Friday, February 02, 2007
Paul Rogers on the threat to Iran posted by bat020The latest Open Democracy column by Paul Rogers, professor of peace studies at Bradford University, is a must read. He documents how the Bush administration's threats to Iran have ratcheted up as the US occupation of Iraq has spiralled into chaos:
In one sense, Iran was always the main issue for neo-conservatives: "the road to Tehran runs through Baghdad" was their mantra. Indeed there was a strong view in 2003 that the best way to deal with Iran was by installing a client administration in Iraq, secured by a substantial permanent American military presence at four large bases. Iraq would become a western bastion, with the added double benefit of reducing the significance of a somewhat unpredictable House of Saud while ensuring the Iran would know its place. In essence, regime termination to Iran's east (Afghanistan) and west (Iraq) within two years would achieve a precious strategic success: a pliant Tehran.
It has not exactly worked out like that. Instead, a Taliban revival is underway to the east and a terrible descent into violence to the west, with US forces steadily losing control. US neocons cannot in any sense consider this to be a failure of US policy; someone else must therefore be to blame, and Iran is the obvious candidate. Its culpability is both in its underpinning the evolving role of Shi'a militias in Iraq, and in its working full-tilt to develop nuclear weapons which threaten the United States's closest ally, Israel.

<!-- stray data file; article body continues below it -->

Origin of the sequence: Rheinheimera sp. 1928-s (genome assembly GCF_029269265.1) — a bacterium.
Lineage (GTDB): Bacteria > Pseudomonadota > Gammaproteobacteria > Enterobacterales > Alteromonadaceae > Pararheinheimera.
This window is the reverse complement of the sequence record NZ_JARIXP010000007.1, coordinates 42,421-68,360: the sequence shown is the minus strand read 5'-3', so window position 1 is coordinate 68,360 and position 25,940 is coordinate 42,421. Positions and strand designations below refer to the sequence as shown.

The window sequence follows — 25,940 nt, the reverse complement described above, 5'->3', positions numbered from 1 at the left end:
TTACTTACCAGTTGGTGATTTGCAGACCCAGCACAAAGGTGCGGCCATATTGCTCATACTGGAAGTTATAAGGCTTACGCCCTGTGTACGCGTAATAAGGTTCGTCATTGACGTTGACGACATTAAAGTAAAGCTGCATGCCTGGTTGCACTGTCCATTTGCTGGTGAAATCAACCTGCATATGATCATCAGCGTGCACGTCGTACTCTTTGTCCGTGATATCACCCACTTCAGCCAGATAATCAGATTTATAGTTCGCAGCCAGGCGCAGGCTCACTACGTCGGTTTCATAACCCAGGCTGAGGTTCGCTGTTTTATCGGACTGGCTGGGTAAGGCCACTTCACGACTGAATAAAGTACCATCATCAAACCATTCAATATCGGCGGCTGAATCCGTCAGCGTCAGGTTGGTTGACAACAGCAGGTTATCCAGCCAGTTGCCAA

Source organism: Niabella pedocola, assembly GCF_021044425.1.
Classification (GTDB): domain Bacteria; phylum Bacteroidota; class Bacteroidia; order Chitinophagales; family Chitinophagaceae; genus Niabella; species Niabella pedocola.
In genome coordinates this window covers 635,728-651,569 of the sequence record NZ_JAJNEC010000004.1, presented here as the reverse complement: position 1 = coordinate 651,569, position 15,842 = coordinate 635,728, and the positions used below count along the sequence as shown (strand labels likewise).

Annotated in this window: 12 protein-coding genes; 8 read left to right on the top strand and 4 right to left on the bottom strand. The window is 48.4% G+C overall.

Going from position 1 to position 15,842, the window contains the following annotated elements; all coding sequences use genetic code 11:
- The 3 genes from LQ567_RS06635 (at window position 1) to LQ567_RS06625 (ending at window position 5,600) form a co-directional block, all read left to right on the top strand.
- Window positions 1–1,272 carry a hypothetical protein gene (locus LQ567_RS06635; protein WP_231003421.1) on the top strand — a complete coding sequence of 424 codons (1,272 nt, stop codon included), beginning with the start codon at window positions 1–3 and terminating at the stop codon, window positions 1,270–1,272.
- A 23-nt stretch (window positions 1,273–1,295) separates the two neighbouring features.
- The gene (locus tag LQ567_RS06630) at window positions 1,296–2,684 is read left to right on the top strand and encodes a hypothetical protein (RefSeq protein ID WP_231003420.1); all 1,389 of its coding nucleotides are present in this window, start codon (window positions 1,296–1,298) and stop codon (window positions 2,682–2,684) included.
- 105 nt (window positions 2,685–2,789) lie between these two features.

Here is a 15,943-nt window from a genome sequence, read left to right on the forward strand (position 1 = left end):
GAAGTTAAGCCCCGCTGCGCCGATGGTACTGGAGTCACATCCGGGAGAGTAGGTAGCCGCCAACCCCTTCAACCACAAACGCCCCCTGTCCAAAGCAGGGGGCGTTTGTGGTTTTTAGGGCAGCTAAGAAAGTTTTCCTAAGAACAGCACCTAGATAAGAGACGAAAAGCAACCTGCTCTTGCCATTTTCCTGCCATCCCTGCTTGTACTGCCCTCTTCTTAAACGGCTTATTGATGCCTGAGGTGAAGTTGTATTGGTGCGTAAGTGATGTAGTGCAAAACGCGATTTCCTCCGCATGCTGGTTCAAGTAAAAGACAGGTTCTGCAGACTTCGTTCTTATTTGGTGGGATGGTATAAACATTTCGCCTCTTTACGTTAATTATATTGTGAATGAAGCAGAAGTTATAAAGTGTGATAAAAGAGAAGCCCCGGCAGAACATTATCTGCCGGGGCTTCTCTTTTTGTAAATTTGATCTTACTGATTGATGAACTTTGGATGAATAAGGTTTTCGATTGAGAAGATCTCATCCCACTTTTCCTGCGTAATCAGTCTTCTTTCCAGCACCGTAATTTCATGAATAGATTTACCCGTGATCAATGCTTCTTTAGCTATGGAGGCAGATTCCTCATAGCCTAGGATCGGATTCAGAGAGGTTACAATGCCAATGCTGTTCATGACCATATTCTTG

His intial conclusion from this makes grim reading:
In these circumstances, the conclusion must be that a direct military confrontation with Iran is now seriously likely in the next six months, no matter how dangerous that might prove.
But all is not lost:
Against the trend to escalation, there are fortunately many indications of serious unease by European governments at the prospect of a war with Iran. Moreover, the public mood in countries such as Britain may simply not tolerate another war. There is also a much higher level of knowledge about the risks...
The neocon tide may still be flowing in Washington, but US military action against Iran is certainly not inevitable. A pivotal influence in shaping the key decision could well be the position of the Tony Blair government in London. If one of his last actions in office is to back a US confrontation with Iran, it would be an even more grievous mistake than Britain's Iraq policy - a grim end to his decade in office, and a devastating farewell to people in the middle east whom war will affect most harshly.
Read the whole thing here
Protest at the Stop the War demo on 24 February